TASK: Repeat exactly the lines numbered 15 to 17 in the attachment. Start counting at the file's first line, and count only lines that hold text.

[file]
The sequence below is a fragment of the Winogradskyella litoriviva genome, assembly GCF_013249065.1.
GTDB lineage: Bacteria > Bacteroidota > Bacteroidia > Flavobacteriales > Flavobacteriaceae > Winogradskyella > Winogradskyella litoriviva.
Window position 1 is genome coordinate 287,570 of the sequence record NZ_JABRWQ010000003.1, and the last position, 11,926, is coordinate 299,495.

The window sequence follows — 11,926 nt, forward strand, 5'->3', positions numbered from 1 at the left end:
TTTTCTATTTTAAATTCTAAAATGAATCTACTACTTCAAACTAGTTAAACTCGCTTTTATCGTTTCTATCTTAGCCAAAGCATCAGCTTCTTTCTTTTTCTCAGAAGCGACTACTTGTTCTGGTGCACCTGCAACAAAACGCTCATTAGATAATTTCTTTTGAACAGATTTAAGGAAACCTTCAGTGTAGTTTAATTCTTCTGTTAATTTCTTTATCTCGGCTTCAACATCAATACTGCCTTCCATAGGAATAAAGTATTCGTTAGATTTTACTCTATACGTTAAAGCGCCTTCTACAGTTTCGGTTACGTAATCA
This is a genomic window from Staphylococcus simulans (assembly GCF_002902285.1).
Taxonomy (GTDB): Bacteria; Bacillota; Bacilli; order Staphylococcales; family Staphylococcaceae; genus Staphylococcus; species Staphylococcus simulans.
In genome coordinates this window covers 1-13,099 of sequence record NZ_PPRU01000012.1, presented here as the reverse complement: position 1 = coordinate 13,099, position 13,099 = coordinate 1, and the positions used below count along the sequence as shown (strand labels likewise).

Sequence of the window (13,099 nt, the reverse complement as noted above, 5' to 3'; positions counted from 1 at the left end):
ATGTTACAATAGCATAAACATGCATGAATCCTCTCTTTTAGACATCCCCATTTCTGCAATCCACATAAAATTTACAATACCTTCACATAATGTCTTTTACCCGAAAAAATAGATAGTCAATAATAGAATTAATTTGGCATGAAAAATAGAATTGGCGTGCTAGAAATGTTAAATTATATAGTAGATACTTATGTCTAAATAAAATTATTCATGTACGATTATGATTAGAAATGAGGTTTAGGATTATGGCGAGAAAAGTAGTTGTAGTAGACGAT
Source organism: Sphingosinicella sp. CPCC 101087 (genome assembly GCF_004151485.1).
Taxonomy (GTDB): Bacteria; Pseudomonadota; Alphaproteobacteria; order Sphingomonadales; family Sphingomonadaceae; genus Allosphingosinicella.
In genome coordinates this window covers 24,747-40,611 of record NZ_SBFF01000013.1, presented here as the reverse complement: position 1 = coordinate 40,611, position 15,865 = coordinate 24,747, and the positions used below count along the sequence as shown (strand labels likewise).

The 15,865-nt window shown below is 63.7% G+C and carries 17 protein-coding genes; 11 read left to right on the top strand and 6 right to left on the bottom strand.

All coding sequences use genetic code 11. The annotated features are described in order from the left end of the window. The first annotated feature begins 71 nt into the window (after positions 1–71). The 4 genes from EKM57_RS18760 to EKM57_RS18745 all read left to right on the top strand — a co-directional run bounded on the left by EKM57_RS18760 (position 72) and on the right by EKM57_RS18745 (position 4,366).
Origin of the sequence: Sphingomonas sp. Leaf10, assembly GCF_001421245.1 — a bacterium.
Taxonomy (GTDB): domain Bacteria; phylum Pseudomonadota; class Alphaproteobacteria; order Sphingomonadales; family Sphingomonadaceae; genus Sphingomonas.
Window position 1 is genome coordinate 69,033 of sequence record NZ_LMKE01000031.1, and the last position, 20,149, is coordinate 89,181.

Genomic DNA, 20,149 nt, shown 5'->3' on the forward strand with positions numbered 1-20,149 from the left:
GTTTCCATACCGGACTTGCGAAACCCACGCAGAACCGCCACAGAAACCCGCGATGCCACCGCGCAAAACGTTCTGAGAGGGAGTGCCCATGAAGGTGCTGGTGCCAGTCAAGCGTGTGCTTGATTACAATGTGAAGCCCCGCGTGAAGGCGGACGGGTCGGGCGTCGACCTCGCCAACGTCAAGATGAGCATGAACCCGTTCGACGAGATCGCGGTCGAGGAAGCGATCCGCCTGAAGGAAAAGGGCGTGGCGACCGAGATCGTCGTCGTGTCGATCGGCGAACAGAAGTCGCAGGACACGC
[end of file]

All coding sequences use genetic code 11. The annotated features are described in order from the left end of the window. The first annotated feature begins 71 nt into the window (after positions 1–71). The 4 genes from EKM57_RS18760 to EKM57_RS18745 all read left to right on the top strand — a co-directional run bounded on the left by EKM57_RS18760 (position 72) and on the right by EKM57_RS18745 (position 4,366).
Origin of the sequence: Sphingomonas sp. Leaf10, assembly GCF_001421245.1 — a bacterium.
Taxonomy (GTDB): domain Bacteria; phylum Pseudomonadota; class Alphaproteobacteria; order Sphingomonadales; family Sphingomonadaceae; genus Sphingomonas.